It worked too – and not just because people started looking for the bag, but because Kelly read all of the comments that night, and she felt less alone, and less crazy, and she texted me that night and said “The comments made me cry. Some people really, really understand”. We do understand too. When Kelly wrote about the loss of the bag, she talked about what it’s like to knit for people you’re not with – people you can’t be with as much as you like. She talked about conjuring the feelings of Lou’s little arms round her neck when she knit sleeves on his sweater, or the feeling of Myrie’s soft skin which she made her a vest. The desire to keep them safe and warm and care for them, even though she can’t from where she is. All of that, you know… it gets poured into little knitted things, and to lose those things? I think to Kelly it felt like losing that connection.
Your gift to her went beyond that understanding though, although that would have been more than enough, I assure you. Many of you tweeted to Air Canada, and some of you did work in the right places, and some of you had insider email addresses to people who might be able to help, and you drew attention to the nature of the disaster, and Air Canada did tweet back and say that they were looking, and I guess maybe the power of so many knitters giving the problem so much attention paid off, because just a few days ago, after months of no movement, and the certainty that the bag was gone, right after I posted about it, a courier called Savannah and said the bag was found. In London.
The bag arrived, and Savannah opened it up, and behold, all of the things were in there. Warm vests, little dresses, tiny sweaters, and bigger ones too. Hats to keep little ears warm… all the things that Kelly had looked crazy knitting in Madagascar….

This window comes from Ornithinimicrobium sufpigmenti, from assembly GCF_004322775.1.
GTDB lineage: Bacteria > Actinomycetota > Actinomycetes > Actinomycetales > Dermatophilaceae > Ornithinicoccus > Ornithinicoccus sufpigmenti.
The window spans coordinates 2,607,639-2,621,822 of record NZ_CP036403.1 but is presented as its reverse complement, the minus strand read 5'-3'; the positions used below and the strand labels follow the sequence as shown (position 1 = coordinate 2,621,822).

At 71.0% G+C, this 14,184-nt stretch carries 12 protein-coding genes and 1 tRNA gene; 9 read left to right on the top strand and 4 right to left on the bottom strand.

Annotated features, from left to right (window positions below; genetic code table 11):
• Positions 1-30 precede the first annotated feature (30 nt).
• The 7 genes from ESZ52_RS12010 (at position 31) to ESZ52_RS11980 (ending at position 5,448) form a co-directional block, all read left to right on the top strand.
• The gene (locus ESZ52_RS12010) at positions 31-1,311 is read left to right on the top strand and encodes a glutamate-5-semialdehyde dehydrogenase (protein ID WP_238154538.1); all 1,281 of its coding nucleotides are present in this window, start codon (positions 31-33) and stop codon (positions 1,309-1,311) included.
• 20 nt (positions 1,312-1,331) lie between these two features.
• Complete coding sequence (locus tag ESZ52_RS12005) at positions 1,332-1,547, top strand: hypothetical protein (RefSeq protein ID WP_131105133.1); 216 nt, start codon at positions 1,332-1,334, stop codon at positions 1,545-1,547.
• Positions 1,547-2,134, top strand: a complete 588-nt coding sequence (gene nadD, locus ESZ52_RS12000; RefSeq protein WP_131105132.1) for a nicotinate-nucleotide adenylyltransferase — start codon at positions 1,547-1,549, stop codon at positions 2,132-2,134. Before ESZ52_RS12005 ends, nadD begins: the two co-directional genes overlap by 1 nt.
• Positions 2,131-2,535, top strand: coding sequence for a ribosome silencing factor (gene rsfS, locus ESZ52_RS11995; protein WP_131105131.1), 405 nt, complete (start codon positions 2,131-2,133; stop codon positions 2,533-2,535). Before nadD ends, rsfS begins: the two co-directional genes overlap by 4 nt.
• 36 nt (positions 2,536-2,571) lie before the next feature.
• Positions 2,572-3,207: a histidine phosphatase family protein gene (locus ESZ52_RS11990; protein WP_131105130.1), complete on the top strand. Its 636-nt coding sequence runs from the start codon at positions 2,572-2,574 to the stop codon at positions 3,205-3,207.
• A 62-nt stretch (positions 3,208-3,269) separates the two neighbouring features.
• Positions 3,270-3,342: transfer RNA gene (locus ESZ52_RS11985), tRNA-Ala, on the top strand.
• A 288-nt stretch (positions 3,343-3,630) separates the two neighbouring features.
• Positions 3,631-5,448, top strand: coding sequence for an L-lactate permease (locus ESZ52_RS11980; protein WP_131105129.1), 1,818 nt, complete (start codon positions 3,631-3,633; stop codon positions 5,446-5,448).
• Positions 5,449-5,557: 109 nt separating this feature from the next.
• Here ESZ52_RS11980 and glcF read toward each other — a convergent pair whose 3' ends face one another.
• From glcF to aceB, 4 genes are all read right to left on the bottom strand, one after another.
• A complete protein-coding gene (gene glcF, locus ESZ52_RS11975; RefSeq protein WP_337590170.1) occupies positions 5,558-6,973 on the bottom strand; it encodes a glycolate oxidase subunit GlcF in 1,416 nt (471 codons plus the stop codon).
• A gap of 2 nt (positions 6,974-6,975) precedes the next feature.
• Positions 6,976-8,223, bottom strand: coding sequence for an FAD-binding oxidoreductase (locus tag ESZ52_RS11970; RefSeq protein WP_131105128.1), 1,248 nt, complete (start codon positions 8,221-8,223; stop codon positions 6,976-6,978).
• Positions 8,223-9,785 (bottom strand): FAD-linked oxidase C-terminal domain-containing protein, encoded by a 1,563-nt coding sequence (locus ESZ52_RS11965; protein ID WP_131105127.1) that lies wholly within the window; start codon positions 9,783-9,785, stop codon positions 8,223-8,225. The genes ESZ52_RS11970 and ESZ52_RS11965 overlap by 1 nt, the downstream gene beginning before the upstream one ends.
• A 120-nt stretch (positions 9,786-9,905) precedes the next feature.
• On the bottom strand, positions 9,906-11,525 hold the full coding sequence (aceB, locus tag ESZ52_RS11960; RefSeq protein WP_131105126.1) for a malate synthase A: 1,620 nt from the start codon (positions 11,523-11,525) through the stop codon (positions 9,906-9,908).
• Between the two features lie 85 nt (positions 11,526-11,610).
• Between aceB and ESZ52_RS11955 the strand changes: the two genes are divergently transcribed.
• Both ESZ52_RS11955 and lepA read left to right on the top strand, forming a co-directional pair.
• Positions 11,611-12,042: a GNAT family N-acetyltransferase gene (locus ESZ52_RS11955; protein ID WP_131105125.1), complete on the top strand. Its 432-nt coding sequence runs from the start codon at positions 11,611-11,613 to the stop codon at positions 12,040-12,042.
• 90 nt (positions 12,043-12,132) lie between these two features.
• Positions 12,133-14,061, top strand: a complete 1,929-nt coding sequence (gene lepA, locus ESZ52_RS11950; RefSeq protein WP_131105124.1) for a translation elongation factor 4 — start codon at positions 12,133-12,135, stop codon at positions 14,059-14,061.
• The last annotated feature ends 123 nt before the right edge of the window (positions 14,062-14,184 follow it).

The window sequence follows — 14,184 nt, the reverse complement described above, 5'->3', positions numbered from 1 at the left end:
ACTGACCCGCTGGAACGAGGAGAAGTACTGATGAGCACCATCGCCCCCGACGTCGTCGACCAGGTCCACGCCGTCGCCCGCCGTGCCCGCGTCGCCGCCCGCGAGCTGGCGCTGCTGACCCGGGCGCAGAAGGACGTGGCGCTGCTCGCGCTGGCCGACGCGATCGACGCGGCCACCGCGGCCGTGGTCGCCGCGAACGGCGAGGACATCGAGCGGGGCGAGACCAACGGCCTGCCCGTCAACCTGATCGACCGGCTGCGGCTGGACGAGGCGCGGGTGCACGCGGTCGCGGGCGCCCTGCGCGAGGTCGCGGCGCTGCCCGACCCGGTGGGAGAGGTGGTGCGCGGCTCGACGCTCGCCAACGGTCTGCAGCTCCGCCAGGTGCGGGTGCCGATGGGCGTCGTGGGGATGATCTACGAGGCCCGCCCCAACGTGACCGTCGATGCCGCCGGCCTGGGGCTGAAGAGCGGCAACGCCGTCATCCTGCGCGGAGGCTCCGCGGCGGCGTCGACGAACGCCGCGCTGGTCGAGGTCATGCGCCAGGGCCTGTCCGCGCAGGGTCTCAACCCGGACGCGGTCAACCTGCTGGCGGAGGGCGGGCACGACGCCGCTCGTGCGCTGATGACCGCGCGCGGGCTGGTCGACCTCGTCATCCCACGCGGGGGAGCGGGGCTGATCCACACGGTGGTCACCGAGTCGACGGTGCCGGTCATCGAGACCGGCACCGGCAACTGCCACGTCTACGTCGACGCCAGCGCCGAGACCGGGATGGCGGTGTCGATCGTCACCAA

They’ve all found their way home, on the brink of another Canadian winter.
It’s like a little Kelly arrived.
These things will be all her proxies. When Katie pulls a sweater over Lou’s head, it will be like Kelly’s there to give him a hug. When Myrie’s cozy in January, it’s Kelly who will have done it, and while she sits in the sweltering heat, far from all of it, she’ll know she’s doing her bit. She’ll be present, in a way.
Kelly sent this little message for you:
I would like to thank all of you for the solidarity, support, positive thoughts and activating your networks! We may never know how the bag found it’s way home but it cannot be a coincidence that only 4 days after this appeal – it was found in London!
As you know, I live very far from all of the people who mean everything to me. In my absence, a couple of very special people were born. I knit for them almost every day and all of my love goes into these little hats, sweaters and dresses. Misoatra Tompoko! (Thank you all so much).
I don’t know about you, but it’s a good day to be a knitter. Not just because you likely organized a rescue of the most tremendous and fantastical sort, but because it reminds us why we do this. It’s love. The things we make are beautiful, cozy, portable containers for love. I
I can stay up late to make that happen. It’s magic.